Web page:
One saving grace was a sense of camaraderie that developed among the survivors. They banded together in neighborhood groups. This allowed some to bargain for better rates for aspects of reconstruction. Stores gave discounts to those who had lost everything. The broader Bay Area poured out support for those who were affected by the fire.
Most helpfully, victims formed groups based on their insurance providers.
“That was an incredibly important and powerful thing to do,” said Thielbar. The insurance companies could not get away with telling one customer one thing, and another something else, although they tried. Unger was the head of their group, which ended up earning coverage for four households that were not initially guaranteed replacement for everything they lost.
Thielbar hopes the survivors in the North Bay will replicate the effort, though she knows many will not be able to participate.
“Renters may not have insurance, and I don’t know what those people are going to do,” she said.
The cities affected in wine country could also take a page out of Oakland’s book, Thielbar said. In the aftermath of the firestorm the city set up a hub in an old grocery store, where victims could find, in one place, booths with all the different resources they needed. She also praised the regulations instated to ensure homes were rebuilt safely and environmentally.
Others spoke about the systemic issues that exacerbated the firestorm. Notoriously, many fire hoses from mutual aid departments turned out to be incompatible with Berkeley and Oakland hydrants. Now, most, if not all, cities have switched to a common system. Various police agencies also were unable to communicate with one another because they used different systems. That, too, has largely been remedied.
Other survivors experienced headaches during the cities’ rebuilding efforts that continued to ail them later.
When new sewer lines were put in around Jacqueline Dever’s rebuilt house on Taurus Avenue in Oakland, they were done in a “slapdash” fashion, she said. Ten years later there was a sewage leak and it turned out to be the city’s fault.
Dever’s father was living in the house, where she grew up, in 1991, but was luckily out of town with his pets when the property was engulfed in flames. The tragedy prompted him to move out of state, but Dever stayed to rebuild the home where she would live with her daughter for many years.
Though their home was done in a couple years, for many of her neighbors the ordeal of rebuilding lasted much longer.
“We were constantly getting nails in our tires” from the construction projects,” Dever said. She was surprised one day to see a neighbor had “pulled over and was sobbing over it. I guess it’s the little things that finally get to you.”
PTSD is appropriate, preparedness key
Adcock too recalled feeling a rush of emotion during a seemingly mundane moment.
“I remember walking into a store to buy socks for my daughter,” she wrote. “Wondering what color should I buy? I fell down and cried because we had nothing. She needed everything. Too overwhelming… Trying to make my little kid feel safe while I was falling apart.”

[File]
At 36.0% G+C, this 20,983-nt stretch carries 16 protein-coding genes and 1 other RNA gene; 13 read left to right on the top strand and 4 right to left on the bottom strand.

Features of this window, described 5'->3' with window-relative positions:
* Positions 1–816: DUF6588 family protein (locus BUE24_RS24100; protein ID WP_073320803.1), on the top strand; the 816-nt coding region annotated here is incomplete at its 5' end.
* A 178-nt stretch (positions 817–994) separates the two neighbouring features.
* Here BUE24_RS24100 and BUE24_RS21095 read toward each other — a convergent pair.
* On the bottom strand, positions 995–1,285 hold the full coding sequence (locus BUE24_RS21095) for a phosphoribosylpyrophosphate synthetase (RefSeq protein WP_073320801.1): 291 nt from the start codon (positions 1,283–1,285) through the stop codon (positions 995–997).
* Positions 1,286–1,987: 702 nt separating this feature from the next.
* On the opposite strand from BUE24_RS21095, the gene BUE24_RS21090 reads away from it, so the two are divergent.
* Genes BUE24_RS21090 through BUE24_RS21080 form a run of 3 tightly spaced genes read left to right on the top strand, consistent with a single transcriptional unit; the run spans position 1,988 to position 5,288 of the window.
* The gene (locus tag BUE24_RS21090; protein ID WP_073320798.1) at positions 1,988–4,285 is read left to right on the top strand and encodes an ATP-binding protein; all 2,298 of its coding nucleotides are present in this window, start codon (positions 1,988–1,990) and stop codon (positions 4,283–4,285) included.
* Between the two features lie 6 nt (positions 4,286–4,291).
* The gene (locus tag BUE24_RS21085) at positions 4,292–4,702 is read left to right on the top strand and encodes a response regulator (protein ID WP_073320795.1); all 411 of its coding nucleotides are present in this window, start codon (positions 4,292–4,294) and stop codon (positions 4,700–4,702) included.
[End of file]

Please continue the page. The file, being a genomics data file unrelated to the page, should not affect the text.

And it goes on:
She and others said “PTSD is appropriate” to describe the state they are in this week, smelling the smoke, hearing the horrific news from the North Bay and, for many, worrying about their loved ones there.
Dever, like other survivors, has become much more vigilant about disaster preparedness. She has that earthquake kit many people in Berkeley have been “meaning to put together” for years. Once, her husband, whom she had not yet met in 1991, asked if Dever knew what she would take with her from the house if there was another fire.
“I said, ‘Of course!'” she replied, emphatically.
Some victims said they wished they had made copies of family photographs and important papers and stored them elsewhere, or made sure to grab them when evacuating.
“I’m very cognizant of the fact that I don’t have photos of my mom as a child,” said Berkeley resident Leila Zahedi. Some of her family members lost their home, and along with it sentimental pictures and keepsakes, in the firestorm. “There are things like wedding dresses and souvenirs that can’t be replaced with insurance,” she said.
Dever’s message to North Bay survivors is this: “It’ll affect you to some degree for the rest of your life, but you will move on.”
In the days after the 1991 firestorm, Dever went back to the site where her childhood home once stood and rescued a few warped items from the charred mess. She picked up a coffee mug with glass melted into it.
“I keep it on display,” she said. “It’s a reminder that things change. It took on a different shape but it’s still there.”
See complete coverage on Berkeleyside of the recent wildfires, along with resources for how to help, air quality updates, a map of what’s burning and the latest status on each fire, and a photo essay.